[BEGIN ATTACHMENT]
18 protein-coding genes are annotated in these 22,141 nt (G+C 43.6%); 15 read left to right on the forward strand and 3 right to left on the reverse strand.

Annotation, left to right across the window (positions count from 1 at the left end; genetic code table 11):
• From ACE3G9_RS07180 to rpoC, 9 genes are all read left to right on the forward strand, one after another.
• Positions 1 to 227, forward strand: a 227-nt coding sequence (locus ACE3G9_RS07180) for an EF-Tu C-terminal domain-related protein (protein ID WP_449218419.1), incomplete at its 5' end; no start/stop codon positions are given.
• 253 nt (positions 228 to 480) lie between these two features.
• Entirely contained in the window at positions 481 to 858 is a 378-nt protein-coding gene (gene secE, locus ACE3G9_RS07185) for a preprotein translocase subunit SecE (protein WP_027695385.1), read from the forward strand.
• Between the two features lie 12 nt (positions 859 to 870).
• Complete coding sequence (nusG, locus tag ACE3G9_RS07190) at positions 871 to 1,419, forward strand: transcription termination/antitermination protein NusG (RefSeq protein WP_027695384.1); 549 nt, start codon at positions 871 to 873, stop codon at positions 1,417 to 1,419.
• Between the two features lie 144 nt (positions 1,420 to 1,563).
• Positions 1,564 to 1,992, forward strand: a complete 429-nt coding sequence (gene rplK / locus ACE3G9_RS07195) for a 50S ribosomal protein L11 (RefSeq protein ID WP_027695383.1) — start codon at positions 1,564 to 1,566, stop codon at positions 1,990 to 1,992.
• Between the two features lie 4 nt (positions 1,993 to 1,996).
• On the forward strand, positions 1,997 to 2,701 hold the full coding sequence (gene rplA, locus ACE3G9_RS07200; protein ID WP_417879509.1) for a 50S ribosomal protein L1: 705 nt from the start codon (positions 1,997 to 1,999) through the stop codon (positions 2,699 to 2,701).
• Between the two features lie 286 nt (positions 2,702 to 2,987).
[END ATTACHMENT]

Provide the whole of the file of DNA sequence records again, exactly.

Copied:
18 protein-coding genes are annotated in these 22,141 nt (G+C 43.6%); 15 read left to right on the forward strand and 3 right to left on the reverse strand.

Annotation, left to right across the window (positions count from 1 at the left end; genetic code table 11):
• From ACE3G9_RS07180 to rpoC, 9 genes are all read left to right on the forward strand, one after another.
• Positions 1 to 227, forward strand: a 227-nt coding sequence (locus ACE3G9_RS07180) for an EF-Tu C-terminal domain-related protein (protein ID WP_449218419.1), incomplete at its 5' end; no start/stop codon positions are given.
• 253 nt (positions 228 to 480) lie between these two features.
• Entirely contained in the window at positions 481 to 858 is a 378-nt protein-coding gene (gene secE, locus ACE3G9_RS07185) for a preprotein translocase subunit SecE (protein WP_027695385.1), read from the forward strand.
• Between the two features lie 12 nt (positions 859 to 870).
• Complete coding sequence (nusG, locus tag ACE3G9_RS07190) at positions 871 to 1,419, forward strand: transcription termination/antitermination protein NusG (RefSeq protein WP_027695384.1); 549 nt, start codon at positions 871 to 873, stop codon at positions 1,417 to 1,419.
• Between the two features lie 144 nt (positions 1,420 to 1,563).
• Positions 1,564 to 1,992, forward strand: a complete 429-nt coding sequence (gene rplK / locus ACE3G9_RS07195) for a 50S ribosomal protein L11 (RefSeq protein ID WP_027695383.1) — start codon at positions 1,564 to 1,566, stop codon at positions 1,990 to 1,992.
• Between the two features lie 4 nt (positions 1,993 to 1,996).
• On the forward strand, positions 1,997 to 2,701 hold the full coding sequence (gene rplA, locus ACE3G9_RS07200; protein ID WP_417879509.1) for a 50S ribosomal protein L1: 705 nt from the start codon (positions 1,997 to 1,999) through the stop codon (positions 2,699 to 2,701).
• Between the two features lie 286 nt (positions 2,702 to 2,987).